« ZurückWeiter »
" The raging rocks,
“ Of prison gates :
“ The foolish fates." This was lofty. Now name the rest of the players. This is Ercles' vein, a tyrant's vein; a lover is more condol
Flu. Nay, faith, bet not me play a woman; I have a 'beard coming.
Quin. That's all one, you shall play it'in æ mafque; *aod you may fpeak as small'as you
will. Bot. 'An' I may hide my face, let me play Thilby' too; I?ll (peak in a monstrous: little voice, Thifne, Thifde; ab, Pyramus, my lover dear, thy Thisy dear, and lady dear.
QUIN. 'No, no, you maft :play Pyramus; and Flate, you Thilby.
Bot. Wethe proceed.
ther; Snug, the joiner, you, the lion's part: I hope, there is a play fitted.
SNUG. Have you the lion's part written? pray you? if it be, give it me, for I am flow of study.
Quin. You may do it extempore, for it is nothing but roaring.
Bot. Let me play the lion too; I will roar, that I will do any man's heart good to hear me, I will roar, that I will make the duke say, " let him roar again, let him roar a
Quin. If you should do it too terribly, you would fright the dutchess and the ladies, that they would shriek, and that were enough to hang us all.
ALL. That would hang us every mother's son.
Bot. I grant you, friends, if you should fright the ladies out of their wits, they would have no more discretion but to hang us; but I will aggravate my voice so, that I will roar you as gently as any sucking dove; I will roar you an' 'cwere any nightingale.
Quin. You can play no part but Pyramus, for Pyramus is a sweet-fac'd man; a proper man, as one shall see in a summer's-day; a most lovely gentleman-like man: therefore you must needs play Pyramus.
Bot. Well, I will undertake it. What beard were I beft to play it in?
Quin. Why, what you will.
Bot. I will discharge it in either your straw-colour'd beard, your orange-tawny beard, your purple-in-grain beard, or your French crown-colour'd beard; your perfect yellow.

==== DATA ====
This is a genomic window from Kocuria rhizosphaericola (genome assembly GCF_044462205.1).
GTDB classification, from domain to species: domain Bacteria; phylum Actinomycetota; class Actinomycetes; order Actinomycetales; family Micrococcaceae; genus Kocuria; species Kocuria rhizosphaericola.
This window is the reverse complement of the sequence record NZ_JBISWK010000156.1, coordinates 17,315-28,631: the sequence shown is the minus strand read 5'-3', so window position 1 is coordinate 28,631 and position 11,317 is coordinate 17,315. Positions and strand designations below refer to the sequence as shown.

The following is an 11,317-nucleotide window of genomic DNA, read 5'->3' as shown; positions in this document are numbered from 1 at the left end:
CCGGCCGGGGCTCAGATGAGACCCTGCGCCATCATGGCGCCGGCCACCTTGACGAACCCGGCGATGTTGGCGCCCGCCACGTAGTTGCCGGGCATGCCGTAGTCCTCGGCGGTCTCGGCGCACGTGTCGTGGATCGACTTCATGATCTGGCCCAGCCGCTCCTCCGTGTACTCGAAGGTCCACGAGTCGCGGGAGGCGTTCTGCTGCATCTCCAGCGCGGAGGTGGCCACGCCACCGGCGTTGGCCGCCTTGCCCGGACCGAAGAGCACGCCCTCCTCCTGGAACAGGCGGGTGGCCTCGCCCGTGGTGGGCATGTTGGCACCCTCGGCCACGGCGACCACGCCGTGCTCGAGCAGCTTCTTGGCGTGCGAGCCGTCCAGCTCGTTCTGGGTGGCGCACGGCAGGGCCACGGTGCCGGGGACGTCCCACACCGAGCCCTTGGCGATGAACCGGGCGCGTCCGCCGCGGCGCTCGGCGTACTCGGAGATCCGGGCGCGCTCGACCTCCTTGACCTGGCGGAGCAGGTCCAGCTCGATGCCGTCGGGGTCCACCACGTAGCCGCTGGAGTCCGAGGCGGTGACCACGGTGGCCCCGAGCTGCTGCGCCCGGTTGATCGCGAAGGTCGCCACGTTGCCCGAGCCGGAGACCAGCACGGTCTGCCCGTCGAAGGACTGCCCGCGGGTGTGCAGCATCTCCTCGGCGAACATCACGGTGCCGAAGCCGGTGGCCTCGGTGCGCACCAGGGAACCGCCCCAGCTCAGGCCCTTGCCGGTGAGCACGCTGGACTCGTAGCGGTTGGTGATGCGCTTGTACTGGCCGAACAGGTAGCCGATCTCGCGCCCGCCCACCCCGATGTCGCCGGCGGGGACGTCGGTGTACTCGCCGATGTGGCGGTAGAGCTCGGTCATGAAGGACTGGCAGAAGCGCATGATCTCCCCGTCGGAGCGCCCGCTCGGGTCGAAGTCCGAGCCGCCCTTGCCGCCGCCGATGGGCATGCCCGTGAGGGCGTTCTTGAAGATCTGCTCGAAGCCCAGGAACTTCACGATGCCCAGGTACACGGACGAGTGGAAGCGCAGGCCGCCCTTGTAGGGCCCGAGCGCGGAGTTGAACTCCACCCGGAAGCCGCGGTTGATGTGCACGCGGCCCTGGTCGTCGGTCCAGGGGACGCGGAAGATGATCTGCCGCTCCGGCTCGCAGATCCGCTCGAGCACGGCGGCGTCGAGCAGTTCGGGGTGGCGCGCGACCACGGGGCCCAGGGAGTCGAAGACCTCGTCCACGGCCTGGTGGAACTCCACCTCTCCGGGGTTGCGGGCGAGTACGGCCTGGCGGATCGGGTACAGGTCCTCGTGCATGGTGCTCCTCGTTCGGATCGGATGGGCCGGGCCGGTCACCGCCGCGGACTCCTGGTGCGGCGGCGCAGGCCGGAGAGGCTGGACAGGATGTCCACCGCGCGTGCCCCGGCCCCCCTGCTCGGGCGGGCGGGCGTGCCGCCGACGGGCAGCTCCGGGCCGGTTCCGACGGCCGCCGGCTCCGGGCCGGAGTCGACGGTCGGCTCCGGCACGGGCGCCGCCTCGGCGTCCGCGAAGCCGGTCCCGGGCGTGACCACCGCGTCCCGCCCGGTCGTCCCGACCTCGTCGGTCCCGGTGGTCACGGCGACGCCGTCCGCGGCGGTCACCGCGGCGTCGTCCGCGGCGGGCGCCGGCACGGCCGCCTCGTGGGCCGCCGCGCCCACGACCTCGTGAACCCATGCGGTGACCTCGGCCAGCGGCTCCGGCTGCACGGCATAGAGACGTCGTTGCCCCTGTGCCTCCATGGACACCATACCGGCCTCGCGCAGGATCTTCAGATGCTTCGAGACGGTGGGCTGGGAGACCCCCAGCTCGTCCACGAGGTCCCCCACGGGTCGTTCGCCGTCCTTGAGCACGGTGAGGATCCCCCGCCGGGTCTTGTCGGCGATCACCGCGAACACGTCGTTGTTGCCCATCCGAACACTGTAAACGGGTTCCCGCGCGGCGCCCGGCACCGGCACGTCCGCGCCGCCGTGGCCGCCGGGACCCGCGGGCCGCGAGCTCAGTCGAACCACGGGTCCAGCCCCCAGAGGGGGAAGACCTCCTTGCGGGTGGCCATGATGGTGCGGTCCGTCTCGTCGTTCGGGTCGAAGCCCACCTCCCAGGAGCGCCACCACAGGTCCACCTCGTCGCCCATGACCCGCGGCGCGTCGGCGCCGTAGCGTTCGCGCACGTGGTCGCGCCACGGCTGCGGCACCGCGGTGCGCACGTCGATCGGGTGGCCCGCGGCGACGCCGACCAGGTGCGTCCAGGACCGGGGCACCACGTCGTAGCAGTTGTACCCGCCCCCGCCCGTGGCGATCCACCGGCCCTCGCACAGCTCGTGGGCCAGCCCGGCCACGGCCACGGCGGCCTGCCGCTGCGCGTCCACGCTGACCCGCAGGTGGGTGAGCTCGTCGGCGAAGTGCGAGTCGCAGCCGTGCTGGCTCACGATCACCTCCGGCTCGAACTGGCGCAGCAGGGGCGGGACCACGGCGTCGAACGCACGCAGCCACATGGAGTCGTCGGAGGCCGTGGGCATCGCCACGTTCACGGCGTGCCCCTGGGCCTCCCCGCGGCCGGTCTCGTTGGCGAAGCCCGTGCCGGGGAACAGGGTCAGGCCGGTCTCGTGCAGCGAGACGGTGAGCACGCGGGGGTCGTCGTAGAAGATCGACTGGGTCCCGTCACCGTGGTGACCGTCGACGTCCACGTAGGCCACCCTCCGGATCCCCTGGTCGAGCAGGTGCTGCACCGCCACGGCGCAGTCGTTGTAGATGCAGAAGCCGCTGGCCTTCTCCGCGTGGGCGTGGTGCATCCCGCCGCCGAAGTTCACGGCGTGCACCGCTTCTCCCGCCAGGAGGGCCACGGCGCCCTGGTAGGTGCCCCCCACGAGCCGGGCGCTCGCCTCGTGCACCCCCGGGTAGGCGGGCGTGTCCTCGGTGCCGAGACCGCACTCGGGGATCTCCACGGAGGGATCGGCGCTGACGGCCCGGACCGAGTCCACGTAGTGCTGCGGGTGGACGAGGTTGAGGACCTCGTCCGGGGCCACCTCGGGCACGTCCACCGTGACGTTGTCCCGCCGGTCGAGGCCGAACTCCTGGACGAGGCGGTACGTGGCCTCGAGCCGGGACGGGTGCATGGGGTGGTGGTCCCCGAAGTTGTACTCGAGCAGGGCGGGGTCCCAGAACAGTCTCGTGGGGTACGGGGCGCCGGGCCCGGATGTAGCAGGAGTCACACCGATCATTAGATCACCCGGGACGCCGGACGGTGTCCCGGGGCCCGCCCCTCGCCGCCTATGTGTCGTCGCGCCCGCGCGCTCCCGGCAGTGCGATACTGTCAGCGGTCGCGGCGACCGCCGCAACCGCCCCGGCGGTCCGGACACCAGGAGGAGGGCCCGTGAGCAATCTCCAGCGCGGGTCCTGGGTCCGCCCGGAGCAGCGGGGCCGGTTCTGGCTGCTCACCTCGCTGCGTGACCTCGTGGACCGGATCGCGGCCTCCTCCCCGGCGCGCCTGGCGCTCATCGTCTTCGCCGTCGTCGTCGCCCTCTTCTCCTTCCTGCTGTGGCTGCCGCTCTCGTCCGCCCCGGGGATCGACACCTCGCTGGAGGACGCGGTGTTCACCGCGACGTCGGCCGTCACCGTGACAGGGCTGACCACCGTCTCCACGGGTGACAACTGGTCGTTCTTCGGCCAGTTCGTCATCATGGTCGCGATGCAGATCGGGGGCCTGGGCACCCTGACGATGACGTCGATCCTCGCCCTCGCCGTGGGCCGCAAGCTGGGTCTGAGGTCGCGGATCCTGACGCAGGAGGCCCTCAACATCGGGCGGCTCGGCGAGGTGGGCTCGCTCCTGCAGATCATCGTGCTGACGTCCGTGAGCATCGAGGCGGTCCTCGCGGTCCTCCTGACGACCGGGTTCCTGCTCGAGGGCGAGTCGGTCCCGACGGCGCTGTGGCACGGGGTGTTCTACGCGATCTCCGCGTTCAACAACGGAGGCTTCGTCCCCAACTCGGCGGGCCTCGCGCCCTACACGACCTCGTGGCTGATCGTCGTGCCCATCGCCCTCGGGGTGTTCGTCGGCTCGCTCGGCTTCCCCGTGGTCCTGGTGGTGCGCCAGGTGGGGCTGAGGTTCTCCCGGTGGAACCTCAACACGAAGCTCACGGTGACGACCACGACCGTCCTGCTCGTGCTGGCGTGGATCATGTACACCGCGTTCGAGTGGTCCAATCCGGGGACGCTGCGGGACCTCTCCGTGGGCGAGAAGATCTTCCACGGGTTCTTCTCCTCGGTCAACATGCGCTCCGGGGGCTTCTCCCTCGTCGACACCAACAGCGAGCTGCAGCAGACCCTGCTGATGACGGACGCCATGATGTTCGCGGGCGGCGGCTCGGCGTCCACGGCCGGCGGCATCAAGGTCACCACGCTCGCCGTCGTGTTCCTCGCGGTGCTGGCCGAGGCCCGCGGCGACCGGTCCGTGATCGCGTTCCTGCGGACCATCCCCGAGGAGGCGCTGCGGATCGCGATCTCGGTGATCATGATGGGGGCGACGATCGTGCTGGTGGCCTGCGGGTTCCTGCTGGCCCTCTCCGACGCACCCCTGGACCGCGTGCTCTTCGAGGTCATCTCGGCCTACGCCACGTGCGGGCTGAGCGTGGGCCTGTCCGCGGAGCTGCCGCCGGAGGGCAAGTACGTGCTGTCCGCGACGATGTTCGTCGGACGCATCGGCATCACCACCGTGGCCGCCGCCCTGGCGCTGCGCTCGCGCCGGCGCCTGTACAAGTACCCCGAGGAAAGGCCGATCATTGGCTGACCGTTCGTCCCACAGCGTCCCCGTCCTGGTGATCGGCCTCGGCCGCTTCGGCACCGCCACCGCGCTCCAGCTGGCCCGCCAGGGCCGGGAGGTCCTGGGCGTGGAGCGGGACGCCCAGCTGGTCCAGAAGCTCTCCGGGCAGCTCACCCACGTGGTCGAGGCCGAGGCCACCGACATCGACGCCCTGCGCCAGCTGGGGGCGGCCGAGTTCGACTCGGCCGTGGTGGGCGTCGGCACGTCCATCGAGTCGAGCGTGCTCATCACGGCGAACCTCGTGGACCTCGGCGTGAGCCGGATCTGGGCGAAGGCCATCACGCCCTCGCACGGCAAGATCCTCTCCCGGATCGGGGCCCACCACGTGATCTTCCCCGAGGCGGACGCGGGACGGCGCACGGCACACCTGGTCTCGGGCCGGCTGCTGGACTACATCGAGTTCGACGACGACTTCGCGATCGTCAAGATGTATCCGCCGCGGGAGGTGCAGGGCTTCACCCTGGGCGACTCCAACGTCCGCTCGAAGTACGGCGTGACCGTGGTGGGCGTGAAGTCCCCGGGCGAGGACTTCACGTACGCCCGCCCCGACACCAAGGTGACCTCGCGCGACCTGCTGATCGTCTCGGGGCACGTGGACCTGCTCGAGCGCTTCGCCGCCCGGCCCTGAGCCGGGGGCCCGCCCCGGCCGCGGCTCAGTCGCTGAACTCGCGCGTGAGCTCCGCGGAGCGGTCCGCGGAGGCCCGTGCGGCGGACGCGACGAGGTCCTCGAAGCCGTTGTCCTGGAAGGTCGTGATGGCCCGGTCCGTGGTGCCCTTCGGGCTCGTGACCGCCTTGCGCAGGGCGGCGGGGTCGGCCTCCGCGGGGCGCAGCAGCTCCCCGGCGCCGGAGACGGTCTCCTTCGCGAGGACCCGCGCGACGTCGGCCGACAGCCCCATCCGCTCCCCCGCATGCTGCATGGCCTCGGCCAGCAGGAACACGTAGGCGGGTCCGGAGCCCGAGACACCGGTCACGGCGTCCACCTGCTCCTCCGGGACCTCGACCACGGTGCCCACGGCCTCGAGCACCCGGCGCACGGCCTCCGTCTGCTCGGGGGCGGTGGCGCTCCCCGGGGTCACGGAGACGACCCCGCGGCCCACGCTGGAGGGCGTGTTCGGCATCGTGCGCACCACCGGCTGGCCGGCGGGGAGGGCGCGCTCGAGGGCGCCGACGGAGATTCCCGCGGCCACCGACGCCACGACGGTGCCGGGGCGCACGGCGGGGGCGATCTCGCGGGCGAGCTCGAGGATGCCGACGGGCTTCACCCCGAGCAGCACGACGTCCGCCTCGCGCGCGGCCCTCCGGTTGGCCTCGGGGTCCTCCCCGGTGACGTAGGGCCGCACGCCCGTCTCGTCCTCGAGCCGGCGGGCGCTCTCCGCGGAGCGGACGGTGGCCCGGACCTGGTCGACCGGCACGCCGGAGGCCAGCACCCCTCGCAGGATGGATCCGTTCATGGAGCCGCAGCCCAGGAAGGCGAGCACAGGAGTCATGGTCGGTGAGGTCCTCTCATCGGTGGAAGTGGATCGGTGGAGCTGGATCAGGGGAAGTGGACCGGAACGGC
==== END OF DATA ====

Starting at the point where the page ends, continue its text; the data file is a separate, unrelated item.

Quin. Some of your French crowns have no hair at all, and then you will play bare-fac'd. But masters, here are your parts; and I am to intreat you, request you, and defire
you, to con them by to-morrow night; and meet me in the palace-wood, a mile without the town, by moon-light, there we will rehearse; for if we meet in the city, we shall be dog'd with company,
and our devices known. In the mea time I will draw a bill of properties, such as our play wants. I pray you, fail me not.
Bot. We will meet, and there we may rehearse more obscenely and courageously. Take pains, be perfect, adieu. QUIN. At the
e duke's oak we meet.
Enter a fairy at one door, and Puck (or Robin-goodfellow)
Far. Over hill, over dale,
I must go seek some dew-drops here,
Puck. The king doth keep his revels here to night,
Fal. Or I mistake your shape and making quite, Or else you are that shrewd, and knavish sprite, Callid Robin-goodfellow. Are you not he, That fright the maidens of the villageree, Skim milk, and sometimes labour in the quern, And bootless make the breathless huswife chern : And sometime make the drink to bear no barm, Mif-lead night wand'rers, laughing at their harm? Those that Hobgoblin call you, and sweet Puck, You do their work, and they shall have good luck. Are not you he?
Puck. I am -thou speak'st aright; I am that merry wand'rer of the night:
I jest to Oberon and make him smile,
and the queen at another with hers. OB. Ill met by moon-light, proud Titania.
QUEEN. What, jealous Oberon? Fairies, skip hence, I have forsworn his bed and company.
OB. Tarry, rash wanton; am not 1 thy lord ?
QUEEN. Then I must be thy lady; but I know,